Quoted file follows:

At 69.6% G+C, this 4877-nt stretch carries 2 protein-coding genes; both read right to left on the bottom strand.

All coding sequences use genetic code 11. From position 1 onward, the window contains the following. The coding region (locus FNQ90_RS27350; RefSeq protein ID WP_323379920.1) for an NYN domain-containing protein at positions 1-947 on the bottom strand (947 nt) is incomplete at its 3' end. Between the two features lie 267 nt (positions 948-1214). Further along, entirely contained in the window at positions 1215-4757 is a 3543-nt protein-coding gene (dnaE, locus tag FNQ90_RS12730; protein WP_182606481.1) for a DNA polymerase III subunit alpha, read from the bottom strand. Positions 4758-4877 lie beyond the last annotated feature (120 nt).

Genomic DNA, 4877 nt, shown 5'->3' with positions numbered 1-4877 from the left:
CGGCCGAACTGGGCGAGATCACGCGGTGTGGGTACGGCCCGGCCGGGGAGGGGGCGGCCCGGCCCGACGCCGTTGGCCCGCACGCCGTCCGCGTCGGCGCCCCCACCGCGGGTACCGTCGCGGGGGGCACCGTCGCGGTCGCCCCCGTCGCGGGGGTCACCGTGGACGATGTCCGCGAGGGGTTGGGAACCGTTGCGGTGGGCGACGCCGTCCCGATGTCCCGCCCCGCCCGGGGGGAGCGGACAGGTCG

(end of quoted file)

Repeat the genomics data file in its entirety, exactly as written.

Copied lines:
At 69.6% G+C, this 4877-nt stretch carries 2 protein-coding genes; both read right to left on the bottom strand.

All coding sequences use genetic code 11. From position 1 onward, the window contains the following. The coding region (locus FNQ90_RS27350; RefSeq protein ID WP_323379920.1) for an NYN domain-containing protein at positions 1-947 on the bottom strand (947 nt) is incomplete at its 3' end. Between the two features lie 267 nt (positions 948-1214). Further along, entirely contained in the window at positions 1215-4757 is a 3543-nt protein-coding gene (dnaE, locus tag FNQ90_RS12730; protein WP_182606481.1) for a DNA polymerase III subunit alpha, read from the bottom strand. Positions 4758-4877 lie beyond the last annotated feature (120 nt).

Genomic DNA, 4877 nt, shown 5'->3' with positions numbered 1-4877 from the left:
CGGCCGAACTGGGCGAGATCACGCGGTGTGGGTACGGCCCGGCCGGGGAGGGGGCGGCCCGGCCCGACGCCGTTGGCCCGCACGCCGTCCGCGTCGGCGCCCCCACCGCGGGTACCGTCGCGGGGGGCACCGTCGCGGTCGCCCCCGTCGCGGGGGTCACCGTGGACGATGTCCGCGAGGGGTTGGGAACCGTTGCGGTGGGCGACGCCGTCCCGATGTCCCGCCCCGCCCGGGGGGAGCGGACAGGTCG